A philosophy professor has put together a book featuring brief essays by thirty people who majored in philosophy at his school and who went on to pursue a wide range of careers.
David Boersema, who in 2016 retired as Distinguished University Professor and Douglas C. Strain Chair of Natural Philosophy at Pacific University, says that over his 31 years of teaching there he had often heard the question, “What can you do with a degree in philosophy?” He has now edited a collection he hopes will “dispel the view that studying philosophy is impractical or unimportant.”
Professor Boersema observes that most of his students did not go on to become philosophy professors, but that their study of philosophy seems to have contributed to many of them having rewarding or fulfilling careers.
In the introduction to the book, he writes:
Studying philosophy is not merely some abstract waste of time and money. But don’t just take my word for this! This book provides the testimony, in their own words, of thirty people, all of whom graduated from Pacific University with a degree in philosophy. All of them went on to jobs and careers outside of academia. Indeed, they represent a wide variety of careers: physician, optometrist, attorney, software architect, high school principal, TV and film editor/producer, administrator for state social and health services, management consultant, marketing/ communications director, and others. They speak to the value of studying philosophy in terms of content (that is, specific knowledge they gained from philosophy) as well as skills (how to think about and approach matters in their personal and professional lives) as well as attitude (looking at the big picture and seeing the forest as well as the trees), what was mentioned earlier as treating the common as uncommon and the uncommon as common. They show just some of the many things that one can do with a degree in philosophy.
Here are a few quotes from some of the authors:
I’m not saying that I break out Aristotle when I need to decide if a kid should get a free bus pass or we ought to suspend a student for smoking in the bathroom, but I do believe my time as a philosophy major helped me lay a foundation from which I’ve built the approach I take to my work. — Bjorn Paige, high school principal
A few years after I graduated from Pacific, I entered a master’s program in English where I resumed my study of feminist theory and philosophy. Truth be told, I floundered in that program. As much as loved reading feminist philosophy, I longed for a way to translate feminist ideas into practice. I took a leave of absence from my program and began volunteering as a crisis counselor for my local rape crisis center. I was hired as a staff member a few months later. I worked for that center for three years eventually becoming the coordinator of the 24/7 hotline.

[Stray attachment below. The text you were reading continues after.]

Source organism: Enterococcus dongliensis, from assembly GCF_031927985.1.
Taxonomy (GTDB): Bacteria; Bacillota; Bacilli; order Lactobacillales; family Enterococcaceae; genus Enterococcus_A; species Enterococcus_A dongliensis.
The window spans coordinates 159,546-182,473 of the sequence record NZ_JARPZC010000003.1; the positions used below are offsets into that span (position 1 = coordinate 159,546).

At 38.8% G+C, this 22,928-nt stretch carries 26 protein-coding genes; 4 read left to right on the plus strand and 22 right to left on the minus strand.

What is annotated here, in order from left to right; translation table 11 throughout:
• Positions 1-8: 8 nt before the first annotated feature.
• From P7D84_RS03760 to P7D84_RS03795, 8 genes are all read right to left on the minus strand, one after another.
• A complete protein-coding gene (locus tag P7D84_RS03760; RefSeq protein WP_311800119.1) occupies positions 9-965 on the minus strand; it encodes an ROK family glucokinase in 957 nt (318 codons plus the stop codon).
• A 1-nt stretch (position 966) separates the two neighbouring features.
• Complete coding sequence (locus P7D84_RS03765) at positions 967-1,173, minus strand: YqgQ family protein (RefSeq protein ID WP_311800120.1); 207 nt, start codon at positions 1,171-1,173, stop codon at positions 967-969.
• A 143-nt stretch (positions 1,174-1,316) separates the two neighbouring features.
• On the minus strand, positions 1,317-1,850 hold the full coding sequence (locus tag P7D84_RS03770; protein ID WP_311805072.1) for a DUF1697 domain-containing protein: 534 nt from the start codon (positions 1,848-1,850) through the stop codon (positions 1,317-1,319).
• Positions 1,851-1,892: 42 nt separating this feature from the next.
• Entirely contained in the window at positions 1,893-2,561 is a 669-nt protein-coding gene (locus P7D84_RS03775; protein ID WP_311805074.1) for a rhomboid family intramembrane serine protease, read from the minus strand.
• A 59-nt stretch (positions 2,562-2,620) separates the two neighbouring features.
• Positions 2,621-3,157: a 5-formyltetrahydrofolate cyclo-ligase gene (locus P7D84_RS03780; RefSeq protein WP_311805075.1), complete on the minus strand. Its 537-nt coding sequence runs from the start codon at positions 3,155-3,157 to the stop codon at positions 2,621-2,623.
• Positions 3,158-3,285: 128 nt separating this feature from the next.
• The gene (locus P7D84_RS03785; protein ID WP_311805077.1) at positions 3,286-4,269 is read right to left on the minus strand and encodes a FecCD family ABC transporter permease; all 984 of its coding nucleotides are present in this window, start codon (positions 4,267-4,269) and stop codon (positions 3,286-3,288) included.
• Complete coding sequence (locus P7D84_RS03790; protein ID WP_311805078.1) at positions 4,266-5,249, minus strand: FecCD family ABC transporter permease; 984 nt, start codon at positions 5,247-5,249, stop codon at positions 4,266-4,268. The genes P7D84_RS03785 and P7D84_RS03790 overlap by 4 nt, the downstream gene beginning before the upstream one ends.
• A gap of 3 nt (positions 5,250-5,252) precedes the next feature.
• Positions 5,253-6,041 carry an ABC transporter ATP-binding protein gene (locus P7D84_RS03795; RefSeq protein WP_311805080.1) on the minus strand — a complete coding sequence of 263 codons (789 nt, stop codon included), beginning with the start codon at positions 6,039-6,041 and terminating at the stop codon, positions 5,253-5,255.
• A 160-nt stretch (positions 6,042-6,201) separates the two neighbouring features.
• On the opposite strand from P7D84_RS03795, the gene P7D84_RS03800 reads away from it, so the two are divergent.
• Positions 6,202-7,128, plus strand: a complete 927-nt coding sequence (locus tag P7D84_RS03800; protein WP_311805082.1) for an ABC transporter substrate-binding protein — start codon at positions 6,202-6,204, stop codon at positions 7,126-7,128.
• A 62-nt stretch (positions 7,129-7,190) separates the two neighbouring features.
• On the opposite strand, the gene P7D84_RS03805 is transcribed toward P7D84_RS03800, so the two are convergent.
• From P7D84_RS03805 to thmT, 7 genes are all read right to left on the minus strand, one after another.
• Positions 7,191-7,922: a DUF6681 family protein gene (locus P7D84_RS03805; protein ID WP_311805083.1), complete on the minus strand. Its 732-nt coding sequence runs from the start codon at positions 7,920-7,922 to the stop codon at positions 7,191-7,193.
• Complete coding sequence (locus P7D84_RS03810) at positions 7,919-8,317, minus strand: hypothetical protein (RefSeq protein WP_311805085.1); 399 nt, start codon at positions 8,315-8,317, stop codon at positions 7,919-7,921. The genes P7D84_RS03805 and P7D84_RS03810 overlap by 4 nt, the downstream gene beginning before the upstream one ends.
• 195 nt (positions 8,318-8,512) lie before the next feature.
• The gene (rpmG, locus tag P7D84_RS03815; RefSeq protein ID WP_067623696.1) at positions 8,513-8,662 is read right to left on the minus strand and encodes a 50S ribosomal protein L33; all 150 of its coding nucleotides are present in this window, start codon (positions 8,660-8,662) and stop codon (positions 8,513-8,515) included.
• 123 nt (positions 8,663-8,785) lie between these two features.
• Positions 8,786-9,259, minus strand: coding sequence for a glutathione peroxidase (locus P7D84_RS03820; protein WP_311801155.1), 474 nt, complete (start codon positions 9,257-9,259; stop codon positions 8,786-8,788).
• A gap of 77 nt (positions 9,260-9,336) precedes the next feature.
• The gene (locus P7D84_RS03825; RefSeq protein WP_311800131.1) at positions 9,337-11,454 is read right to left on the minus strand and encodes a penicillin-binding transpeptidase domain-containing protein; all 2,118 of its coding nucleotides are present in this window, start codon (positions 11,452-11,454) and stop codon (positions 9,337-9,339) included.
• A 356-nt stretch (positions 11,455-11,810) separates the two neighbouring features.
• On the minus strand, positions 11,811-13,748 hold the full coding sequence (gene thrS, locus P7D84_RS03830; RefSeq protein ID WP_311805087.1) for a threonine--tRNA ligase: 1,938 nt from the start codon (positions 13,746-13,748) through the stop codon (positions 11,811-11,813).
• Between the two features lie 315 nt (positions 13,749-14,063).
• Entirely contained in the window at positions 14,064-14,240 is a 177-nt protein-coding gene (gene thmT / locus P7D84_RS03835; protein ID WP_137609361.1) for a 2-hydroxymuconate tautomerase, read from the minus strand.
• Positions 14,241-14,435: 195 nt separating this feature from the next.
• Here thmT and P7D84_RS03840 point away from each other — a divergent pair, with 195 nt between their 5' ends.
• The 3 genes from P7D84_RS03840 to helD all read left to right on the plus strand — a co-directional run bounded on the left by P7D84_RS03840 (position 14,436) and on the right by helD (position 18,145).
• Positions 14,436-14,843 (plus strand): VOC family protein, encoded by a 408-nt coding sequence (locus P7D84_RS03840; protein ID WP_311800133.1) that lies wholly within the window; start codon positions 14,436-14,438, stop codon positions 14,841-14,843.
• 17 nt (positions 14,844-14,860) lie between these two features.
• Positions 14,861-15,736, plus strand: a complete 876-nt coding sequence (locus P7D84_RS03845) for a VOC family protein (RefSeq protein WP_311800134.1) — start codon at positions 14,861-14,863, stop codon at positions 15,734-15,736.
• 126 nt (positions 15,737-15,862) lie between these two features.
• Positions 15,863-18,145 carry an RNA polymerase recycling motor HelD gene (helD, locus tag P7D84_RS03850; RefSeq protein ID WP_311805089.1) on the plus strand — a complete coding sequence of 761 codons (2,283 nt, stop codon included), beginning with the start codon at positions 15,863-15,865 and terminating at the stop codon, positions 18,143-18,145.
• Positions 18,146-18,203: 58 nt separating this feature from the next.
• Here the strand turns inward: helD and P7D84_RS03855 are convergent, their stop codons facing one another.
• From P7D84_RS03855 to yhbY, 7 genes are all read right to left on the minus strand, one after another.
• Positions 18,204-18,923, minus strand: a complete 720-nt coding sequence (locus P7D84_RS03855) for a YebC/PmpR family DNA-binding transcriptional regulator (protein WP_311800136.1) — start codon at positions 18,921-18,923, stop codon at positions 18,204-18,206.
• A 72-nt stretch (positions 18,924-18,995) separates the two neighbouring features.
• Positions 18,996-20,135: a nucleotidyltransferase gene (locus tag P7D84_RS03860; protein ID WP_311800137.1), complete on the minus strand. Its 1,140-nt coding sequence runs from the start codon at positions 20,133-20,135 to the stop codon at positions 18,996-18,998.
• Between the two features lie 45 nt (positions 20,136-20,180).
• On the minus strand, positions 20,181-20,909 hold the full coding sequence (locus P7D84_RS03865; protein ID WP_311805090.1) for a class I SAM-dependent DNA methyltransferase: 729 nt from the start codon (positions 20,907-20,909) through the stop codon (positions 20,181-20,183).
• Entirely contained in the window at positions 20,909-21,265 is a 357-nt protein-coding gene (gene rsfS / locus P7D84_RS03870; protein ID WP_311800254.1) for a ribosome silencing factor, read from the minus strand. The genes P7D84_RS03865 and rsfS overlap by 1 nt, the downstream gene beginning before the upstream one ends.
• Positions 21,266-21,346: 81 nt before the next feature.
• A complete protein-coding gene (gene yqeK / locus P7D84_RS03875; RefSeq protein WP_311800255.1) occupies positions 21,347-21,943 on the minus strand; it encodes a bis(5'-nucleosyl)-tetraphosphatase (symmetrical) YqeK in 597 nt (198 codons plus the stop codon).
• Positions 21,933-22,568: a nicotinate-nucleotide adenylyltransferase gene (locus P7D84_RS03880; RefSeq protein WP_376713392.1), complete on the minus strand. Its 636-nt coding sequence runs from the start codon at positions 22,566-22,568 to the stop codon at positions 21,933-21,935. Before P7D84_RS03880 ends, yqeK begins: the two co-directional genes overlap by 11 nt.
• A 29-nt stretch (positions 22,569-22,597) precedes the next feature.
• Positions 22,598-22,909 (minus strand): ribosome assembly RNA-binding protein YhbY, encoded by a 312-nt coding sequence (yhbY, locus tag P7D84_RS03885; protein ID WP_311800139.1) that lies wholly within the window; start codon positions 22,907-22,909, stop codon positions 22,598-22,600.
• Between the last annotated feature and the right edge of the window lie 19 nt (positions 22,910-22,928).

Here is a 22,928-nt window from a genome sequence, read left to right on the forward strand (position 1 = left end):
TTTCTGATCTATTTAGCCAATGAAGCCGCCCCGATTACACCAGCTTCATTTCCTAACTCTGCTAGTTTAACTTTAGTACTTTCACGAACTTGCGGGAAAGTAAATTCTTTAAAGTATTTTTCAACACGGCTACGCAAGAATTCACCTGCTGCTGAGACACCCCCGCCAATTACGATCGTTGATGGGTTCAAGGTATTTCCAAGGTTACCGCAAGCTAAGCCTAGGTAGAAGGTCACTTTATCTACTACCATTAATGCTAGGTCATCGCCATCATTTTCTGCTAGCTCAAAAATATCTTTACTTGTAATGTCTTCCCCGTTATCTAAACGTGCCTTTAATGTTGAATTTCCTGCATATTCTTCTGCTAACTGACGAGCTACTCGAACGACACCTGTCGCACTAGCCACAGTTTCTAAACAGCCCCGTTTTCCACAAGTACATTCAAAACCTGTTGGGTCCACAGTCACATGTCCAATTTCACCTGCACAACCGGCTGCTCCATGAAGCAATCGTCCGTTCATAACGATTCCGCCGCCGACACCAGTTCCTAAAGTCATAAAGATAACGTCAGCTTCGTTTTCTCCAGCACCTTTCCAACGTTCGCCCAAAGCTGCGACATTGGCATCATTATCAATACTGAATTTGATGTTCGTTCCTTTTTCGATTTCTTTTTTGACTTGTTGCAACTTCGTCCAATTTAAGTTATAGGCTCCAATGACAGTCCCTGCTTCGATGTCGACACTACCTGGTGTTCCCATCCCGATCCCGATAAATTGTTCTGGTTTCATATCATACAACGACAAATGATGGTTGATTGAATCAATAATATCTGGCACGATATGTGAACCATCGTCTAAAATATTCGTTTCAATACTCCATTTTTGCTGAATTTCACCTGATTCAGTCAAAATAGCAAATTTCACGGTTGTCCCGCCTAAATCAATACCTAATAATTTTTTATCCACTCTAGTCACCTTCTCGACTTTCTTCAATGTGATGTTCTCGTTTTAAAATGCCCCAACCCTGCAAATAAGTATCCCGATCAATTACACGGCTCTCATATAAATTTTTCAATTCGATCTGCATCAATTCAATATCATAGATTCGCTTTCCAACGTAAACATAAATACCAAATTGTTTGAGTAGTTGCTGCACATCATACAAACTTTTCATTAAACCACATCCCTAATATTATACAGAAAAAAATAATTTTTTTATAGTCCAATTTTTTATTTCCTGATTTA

In my academic studies, I found that feminist thought was not always accompanied by corresponding action. While working as a rape crisis counselor, I found the opposite was true. My colleagues and I were working every day to make our community a safer place for women, but our work often lacked an analysis of the conditions that made violence against women a problem of epidemic proportions. Regardless of where I found myself, it seemed I needed to find ways to connect philosophy and action. — Jenny Johnson-Riley, sexual violence researcher and therapist
After leaving Pacific in 1992, I moved to Seattle and joined a company I’d barely heard of called Microsoft. A humble starting point on the customer service ‘hotlines’ as a temp worker while I continued to look for a permanent position. “Thank you for calling Microsoft, this is Sean, how can I help you?” Sixteen years later I left Microsoft as an executive. It turned out this industry leading Software company didn’t just need coders, but it needed people who could think, problem solve and build consensus. It needed leaders and, fortunately for me, had a culture that deeply valued critical thinking and a discipline referred to inside the company as ‘precision questioning’—no doubt familiar territories for philosophy. — Sean O’Driscoll, management consultant
Philosophy gave me the analytic skills to develop recruitment processes that were logical, fair, and legally defensible. These analytic skills extend to many other things I have done or continue to do at work, including policy analysis, making policy recommendations and drafting related language, and interpreting legal and quasi-legal documents. In addition, as human resources and volunteer management are essentially about people, good communication is essential. Here too philosophy has been invaluable, developing my ability to articulate my reasoning clearly to others, whether it’s when speaking to a hiring manager about why asking a particular interview question is a bad idea or explaining to a supervisor why one might, or might not, require an exempt employee to use paid time off to cover partial day absences. — Kari Middleton, volunteer coordinator